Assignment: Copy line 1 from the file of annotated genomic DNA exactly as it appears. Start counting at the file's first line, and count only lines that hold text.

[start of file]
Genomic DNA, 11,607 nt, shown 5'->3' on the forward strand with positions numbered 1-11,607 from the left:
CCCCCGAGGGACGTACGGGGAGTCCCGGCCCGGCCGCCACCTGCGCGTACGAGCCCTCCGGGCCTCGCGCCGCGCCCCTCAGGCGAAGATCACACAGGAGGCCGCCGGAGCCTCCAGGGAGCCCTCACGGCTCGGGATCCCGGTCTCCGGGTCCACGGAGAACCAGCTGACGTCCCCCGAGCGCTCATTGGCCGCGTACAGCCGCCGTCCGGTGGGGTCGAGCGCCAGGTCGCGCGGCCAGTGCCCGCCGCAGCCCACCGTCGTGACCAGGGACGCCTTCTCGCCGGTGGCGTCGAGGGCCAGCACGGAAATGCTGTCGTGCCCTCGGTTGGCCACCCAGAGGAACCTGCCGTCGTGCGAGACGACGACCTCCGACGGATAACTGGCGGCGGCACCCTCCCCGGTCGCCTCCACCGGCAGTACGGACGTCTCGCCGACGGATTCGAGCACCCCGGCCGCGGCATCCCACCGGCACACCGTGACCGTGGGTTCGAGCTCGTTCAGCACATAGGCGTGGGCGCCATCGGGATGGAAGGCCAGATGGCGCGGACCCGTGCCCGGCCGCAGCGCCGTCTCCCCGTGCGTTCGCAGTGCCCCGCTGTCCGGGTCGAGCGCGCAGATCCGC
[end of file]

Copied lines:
Genomic DNA, 11,607 nt, shown 5'->3' on the forward strand with positions numbered 1-11,607 from the left: